Joined the Department of Communications (DOC) in 1974. Retired from Industry Canada in 2007.
Entré au ministère des Communications (DOC) en 1974. Retraité d'Industrie Canada en 2007.
I joined the Department of Communications as a Radio Inspector in January of 1974.
Trained as an electronics technician back in Halifax at the vocational school and having worked on some radio projects in my past seemed to please Merle Styles and Larry Reid who both interviewed me for the job. I started work on the third floor of the Hastings street office in Vancouver, at the corner of Hastings and Granville and then at 800 Burrard St. when the office moved there.
After a few years, I won a position as supervisor at the Cloverdale Monitoring Station at 3884 192nd Street in Surrey and in fall of 1977, moved my home to Langley.
The office soon became a District Office and my supervision duties covered Authorizations, Investigations, and Monitoring.
I attended the British Columbia Institute of Technology part time and earned a certificate in Public Administration.
After a few years I transferred to the Regional Office as the Emergency Preparedness Officer for the region, but continued to work from the Cloverdale facility.
In the early 1990s, the Cloverdale (or Langley, as it is sometimes incorrectly called - the office is actually in Surrey) office was combined with the Vancouver office and the result was one District Office serving the whole of the Lower Mainland located in north Surrey (the Gateway office). However, I continued to work at the now abandoned Cloverdale office.
In 1989, after 10 years of part time study, I received my BA degree in Communications and Computing Science from Simon Fraser University. Terry Spurgeon, a Transport Canada emergency preparedness officer, and Peter Anderson, a professor at SFU and I developed a proposal for the Cloverdale office that was presented to the Council of Senior Federal Officials in the Pacific Region. It won their approval and the Joint Alternate Site (JAS) was born. Its purpose was as a joint federal facility to support training, exercising and preparation for emergencies in the Pacific Region. I managed the facility and together with Peter Anderson, developed telecom projects that supported emergency telecommunications (my primary role).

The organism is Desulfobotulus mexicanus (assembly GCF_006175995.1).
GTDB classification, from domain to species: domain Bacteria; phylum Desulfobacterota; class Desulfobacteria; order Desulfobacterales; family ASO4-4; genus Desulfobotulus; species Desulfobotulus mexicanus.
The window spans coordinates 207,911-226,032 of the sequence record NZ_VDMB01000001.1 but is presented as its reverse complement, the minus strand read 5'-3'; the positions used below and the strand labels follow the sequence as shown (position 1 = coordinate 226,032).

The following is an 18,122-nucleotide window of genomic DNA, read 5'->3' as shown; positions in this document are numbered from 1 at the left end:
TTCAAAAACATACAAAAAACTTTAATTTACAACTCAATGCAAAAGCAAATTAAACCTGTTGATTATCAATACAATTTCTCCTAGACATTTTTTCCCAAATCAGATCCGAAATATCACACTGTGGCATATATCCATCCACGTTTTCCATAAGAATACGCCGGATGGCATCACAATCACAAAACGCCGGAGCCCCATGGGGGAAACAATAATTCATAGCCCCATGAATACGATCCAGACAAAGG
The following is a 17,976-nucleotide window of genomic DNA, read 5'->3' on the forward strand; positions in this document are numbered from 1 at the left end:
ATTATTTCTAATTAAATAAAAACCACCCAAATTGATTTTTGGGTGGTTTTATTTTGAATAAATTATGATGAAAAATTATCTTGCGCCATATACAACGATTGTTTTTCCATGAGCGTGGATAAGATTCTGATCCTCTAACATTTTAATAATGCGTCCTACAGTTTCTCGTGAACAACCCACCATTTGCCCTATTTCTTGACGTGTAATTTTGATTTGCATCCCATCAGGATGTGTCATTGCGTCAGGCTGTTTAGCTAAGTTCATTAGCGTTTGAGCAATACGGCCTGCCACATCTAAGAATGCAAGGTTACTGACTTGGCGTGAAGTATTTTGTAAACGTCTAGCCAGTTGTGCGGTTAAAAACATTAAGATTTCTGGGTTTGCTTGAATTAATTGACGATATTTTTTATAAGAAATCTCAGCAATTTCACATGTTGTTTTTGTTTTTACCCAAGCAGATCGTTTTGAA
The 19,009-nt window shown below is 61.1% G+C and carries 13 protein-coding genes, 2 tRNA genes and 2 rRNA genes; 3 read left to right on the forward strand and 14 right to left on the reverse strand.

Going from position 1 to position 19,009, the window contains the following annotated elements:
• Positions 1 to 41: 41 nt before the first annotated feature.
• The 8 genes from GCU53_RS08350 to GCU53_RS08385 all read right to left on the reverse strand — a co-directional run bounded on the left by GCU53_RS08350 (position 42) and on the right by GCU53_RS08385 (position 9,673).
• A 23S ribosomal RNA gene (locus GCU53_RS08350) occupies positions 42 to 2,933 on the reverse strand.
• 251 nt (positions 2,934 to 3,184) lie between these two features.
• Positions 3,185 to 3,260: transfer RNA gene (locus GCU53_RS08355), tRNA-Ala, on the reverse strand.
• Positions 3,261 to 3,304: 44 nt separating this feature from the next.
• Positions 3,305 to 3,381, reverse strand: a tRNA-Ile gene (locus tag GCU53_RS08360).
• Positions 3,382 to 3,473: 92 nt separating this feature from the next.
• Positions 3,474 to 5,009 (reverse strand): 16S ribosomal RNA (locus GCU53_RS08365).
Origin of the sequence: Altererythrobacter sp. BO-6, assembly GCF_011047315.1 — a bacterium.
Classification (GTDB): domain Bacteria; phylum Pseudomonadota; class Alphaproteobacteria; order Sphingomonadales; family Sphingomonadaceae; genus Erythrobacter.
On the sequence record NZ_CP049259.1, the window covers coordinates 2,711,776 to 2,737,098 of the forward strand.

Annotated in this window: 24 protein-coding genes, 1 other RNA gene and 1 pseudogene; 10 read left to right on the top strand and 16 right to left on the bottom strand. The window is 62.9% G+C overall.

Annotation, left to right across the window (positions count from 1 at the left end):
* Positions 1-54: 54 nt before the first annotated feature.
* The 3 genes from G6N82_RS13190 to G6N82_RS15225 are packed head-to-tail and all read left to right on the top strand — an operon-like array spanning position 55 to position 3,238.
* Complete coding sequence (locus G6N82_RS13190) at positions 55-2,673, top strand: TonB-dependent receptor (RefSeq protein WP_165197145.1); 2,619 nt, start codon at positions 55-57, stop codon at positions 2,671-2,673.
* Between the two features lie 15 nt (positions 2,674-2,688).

One of the highlights of my career was collaborating with Michel Milot on the national emergency telecom file. I became involved in NATO work and established a website based at Simon Fraser University for the NATO Civil Emergency Planning directorate and the planning boards and committees. The JAS continued to operate until 2006 and the facility was then boarded up. My on-going tele-work had already moved to my home some years before.
I retired in August of 2007 and continue to live in Langley, BC with my wife, Jette.
Links - Liens
(Scroll down to the last photo. Nigel is in the group photo)